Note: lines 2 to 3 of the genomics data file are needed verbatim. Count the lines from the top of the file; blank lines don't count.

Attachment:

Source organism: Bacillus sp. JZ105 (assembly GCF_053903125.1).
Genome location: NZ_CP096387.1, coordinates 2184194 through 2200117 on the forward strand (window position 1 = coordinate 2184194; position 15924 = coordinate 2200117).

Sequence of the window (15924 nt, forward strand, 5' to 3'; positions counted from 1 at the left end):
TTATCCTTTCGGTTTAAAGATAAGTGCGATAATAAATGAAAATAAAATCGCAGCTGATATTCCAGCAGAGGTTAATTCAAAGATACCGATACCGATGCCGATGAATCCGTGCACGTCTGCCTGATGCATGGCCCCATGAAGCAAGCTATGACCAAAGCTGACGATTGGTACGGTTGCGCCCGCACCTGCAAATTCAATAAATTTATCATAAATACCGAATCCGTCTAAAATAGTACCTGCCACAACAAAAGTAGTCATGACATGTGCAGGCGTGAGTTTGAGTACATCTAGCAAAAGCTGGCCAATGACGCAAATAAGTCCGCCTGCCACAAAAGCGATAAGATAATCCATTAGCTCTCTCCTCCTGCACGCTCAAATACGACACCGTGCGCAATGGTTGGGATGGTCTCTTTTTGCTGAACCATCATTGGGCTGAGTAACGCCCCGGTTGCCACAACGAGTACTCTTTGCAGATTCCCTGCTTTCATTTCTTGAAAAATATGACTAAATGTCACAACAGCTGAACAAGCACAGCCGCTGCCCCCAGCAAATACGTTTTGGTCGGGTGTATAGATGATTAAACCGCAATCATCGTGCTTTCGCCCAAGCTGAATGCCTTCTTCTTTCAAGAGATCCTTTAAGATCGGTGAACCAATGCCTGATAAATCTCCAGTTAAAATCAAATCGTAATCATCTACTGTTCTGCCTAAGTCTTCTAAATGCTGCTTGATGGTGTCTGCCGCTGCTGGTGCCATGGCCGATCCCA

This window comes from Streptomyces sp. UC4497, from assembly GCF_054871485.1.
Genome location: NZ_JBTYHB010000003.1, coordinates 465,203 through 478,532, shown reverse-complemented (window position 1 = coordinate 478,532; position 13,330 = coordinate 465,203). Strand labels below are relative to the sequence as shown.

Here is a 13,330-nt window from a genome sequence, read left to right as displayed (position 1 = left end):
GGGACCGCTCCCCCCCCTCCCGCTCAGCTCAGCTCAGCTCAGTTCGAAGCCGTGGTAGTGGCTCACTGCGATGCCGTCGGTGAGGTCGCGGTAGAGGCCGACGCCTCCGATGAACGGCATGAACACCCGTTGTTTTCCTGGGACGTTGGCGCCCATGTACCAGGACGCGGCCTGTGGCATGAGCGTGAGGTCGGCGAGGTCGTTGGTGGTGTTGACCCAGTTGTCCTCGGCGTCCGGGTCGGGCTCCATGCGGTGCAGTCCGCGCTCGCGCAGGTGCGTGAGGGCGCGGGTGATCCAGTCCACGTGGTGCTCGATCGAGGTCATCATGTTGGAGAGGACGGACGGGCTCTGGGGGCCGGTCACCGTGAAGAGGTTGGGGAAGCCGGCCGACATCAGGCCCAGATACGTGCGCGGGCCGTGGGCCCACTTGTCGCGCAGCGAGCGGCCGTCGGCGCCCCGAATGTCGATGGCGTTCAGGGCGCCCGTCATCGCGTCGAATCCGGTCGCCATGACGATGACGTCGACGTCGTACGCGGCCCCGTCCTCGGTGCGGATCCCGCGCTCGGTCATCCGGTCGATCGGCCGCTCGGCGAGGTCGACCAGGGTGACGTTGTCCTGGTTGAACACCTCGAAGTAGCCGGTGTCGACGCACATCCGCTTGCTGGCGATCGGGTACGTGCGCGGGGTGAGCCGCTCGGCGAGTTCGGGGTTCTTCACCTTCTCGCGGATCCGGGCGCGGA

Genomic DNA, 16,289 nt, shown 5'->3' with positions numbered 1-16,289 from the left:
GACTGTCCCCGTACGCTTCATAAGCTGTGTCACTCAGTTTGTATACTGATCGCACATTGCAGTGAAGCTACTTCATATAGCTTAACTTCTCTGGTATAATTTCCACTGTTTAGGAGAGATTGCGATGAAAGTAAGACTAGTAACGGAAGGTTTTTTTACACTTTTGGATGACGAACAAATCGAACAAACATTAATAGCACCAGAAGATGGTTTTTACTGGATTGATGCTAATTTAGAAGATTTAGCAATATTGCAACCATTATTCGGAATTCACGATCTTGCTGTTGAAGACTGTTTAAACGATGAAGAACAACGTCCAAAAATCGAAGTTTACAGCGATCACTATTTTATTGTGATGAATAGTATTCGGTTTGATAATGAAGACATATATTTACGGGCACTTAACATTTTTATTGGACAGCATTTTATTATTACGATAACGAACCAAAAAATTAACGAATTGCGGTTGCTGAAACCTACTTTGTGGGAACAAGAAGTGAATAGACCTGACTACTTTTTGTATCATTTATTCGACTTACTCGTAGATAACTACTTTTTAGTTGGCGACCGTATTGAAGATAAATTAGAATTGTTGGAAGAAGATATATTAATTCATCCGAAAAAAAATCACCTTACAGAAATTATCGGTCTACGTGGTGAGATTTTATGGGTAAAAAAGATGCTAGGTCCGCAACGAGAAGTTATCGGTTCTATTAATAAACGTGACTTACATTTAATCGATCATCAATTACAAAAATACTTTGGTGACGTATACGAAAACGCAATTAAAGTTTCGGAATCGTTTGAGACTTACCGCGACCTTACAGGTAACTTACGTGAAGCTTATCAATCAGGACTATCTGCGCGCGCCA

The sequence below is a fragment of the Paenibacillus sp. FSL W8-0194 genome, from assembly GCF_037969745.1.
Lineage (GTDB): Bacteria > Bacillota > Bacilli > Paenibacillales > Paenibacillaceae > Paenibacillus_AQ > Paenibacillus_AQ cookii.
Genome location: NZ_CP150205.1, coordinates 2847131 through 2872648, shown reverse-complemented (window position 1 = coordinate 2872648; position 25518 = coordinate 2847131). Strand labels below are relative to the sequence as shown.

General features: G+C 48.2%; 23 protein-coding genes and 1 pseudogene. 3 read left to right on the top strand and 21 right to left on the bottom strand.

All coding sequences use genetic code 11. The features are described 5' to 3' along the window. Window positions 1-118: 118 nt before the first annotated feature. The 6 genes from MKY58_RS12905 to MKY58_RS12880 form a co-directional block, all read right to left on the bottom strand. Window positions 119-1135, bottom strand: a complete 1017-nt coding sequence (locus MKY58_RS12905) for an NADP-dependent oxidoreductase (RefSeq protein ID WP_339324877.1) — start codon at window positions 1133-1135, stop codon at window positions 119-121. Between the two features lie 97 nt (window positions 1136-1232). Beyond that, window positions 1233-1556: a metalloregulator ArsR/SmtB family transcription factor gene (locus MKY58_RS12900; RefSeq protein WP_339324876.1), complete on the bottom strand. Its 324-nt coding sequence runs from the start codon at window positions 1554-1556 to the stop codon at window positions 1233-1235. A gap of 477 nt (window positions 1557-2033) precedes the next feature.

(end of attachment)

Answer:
Genome location: NZ_CP096387.1, coordinates 2184194 through 2200117 on the forward strand (window position 1 = coordinate 2184194; position 15924 = coordinate 2200117).

Sequence of the window (15924 nt, forward strand, 5' to 3'; positions counted from 1 at the left end):